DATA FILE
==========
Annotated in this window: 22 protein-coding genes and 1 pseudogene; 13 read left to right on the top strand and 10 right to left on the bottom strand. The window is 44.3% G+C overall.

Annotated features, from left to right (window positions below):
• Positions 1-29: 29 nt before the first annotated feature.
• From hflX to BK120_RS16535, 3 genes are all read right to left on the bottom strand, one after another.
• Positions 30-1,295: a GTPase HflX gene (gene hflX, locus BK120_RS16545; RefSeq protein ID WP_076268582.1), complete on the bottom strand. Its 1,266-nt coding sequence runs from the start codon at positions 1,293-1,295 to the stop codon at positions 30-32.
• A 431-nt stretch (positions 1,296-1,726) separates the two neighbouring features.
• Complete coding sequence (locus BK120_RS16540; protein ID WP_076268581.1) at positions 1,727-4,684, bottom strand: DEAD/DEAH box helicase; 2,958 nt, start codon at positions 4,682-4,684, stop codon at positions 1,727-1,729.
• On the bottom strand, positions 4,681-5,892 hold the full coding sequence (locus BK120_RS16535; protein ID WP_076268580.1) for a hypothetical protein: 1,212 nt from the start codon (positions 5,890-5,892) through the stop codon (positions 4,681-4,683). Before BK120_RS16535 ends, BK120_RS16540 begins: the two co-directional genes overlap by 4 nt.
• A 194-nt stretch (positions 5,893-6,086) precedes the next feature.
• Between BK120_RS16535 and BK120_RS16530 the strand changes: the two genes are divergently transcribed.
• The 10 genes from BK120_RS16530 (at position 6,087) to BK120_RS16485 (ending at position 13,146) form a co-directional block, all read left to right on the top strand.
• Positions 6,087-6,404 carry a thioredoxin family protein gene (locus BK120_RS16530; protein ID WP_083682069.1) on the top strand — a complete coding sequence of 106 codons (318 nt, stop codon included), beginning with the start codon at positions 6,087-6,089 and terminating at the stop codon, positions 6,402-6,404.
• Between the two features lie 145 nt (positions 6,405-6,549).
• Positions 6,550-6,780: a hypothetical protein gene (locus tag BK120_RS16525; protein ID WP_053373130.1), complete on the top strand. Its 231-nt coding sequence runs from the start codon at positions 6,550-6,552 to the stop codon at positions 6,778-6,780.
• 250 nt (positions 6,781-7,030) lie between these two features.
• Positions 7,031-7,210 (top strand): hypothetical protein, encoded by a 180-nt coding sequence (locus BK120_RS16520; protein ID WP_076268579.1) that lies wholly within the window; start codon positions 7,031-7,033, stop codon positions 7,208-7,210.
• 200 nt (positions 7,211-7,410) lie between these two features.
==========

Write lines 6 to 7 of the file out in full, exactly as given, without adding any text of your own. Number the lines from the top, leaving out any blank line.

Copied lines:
• A 431-nt stretch (positions 1,296-1,726) separates the two neighbouring features.
• Complete coding sequence (locus BK120_RS16540; protein ID WP_076268581.1) at positions 1,727-4,684, bottom strand: DEAD/DEAH box helicase; 2,958 nt, start codon at positions 4,682-4,684, stop codon at positions 1,727-1,729.